On Friday the 31st, 2020, the staff and students of Te Ara o Takitimu engaged in an all-day welcoming hui, Kua Takoto Te Manuka. This was the final step in the scholarship application process. Te ara o Tākitimu is a trade training programme aimed at supporting more Māori and Pasifika students to engage in a trades related career.
Coordinator, Rhys Thurston, described the day as “a time for us to come together to learn and talk about resilience and overcoming barriers related to training”. The day included hours of entertainment, ngā whāinga (goal setting) and inspirational speeches from guests.
After formalities, the students joined in on some fun icebreakers. Student success navigator, Rachel Mohi shared “if nothing else, seeing the students making new bonds with other students is just awesome to see. In the beginning, they were a bit withdrawn but by the afternoon everyone seemed more confident and engaged with each other”.
Māori and Pasifika Mentor, Chris Treacher held a series of inspiring workshops and discussions. A key focus of this kaupapa was mental preparation and student wellbeing. Chris used a valuable analogy about basketball, “you can have a bad shooting day, but you can’t have a bad effort day”. He encouraged the students to make an effort, even on bad days. An open discussion on the barriers of success, as well as strategies to overcome them ensued.
The chief aim of this initiative is to prepare students for the workforce. Students were fortunate to have two mana wāhine and former Te Ara o Takitimu students, Anointte Rameka and Casey Aranui visit and share their experiences. Anointte shared that “with the help of Te Ara o Takitimu, I’ve accomplished what I wanted to do. The support network was awesome and I thank everyone for helping me to achieve even when I was struggling”.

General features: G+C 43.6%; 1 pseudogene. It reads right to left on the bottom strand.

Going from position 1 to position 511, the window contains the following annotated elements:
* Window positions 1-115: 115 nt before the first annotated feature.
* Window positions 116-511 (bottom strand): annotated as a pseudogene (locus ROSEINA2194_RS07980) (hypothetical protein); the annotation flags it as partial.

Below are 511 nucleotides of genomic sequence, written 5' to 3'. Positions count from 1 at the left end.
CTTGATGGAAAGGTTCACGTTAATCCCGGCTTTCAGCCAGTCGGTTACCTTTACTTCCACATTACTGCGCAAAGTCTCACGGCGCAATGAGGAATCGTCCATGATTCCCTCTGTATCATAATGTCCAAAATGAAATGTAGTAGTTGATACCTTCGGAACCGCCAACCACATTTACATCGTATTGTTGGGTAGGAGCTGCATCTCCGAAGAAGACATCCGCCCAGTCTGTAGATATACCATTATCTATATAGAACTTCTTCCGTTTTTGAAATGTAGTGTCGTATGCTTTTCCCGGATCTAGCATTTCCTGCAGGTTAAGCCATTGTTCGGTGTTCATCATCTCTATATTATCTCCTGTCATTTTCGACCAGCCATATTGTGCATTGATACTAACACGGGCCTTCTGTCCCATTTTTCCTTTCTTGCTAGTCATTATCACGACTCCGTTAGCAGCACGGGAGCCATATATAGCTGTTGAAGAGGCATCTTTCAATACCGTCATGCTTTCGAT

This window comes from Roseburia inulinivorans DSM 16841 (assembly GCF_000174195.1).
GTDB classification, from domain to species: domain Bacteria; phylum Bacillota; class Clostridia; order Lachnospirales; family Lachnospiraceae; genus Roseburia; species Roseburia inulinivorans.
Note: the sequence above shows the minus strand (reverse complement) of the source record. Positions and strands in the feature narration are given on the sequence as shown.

Casey shared her experience as a female in trades, “There’s a lot of people who will think you cant do it, but my resilience comes from my family, and having my why. Why I get out of bed in the morning and just always remembering that”.
Students and staff alike were delighted by the guest appearance of record artist and mechanic, Sid Diamond. He shared his experiences in developing from the music industry to trades, the importance of whanau and breaking generational cycles. "It's all about what you want in life and what you want to work for." He discussed the difficulty of entering a new trade but said the pride that came with breaking through hardship was invaluable. “I get to show my son that his dad works hard and that he should work hard for something in his life too”.
Work Broker, Claire Hodson said “Today, the level of engagement from both the students and guest speakers were incredible. They offered some brilliant insight into the ins-and-outs of being successful in their trades. I think the students and guests alike were very inspired by their interactions.”
Students left the day inspired and geared with some new insights and techniques. Many students said they felt more equipped to take on their study and were excited about the new connections they had made with other students and staff of Te Ara o Tākitimu.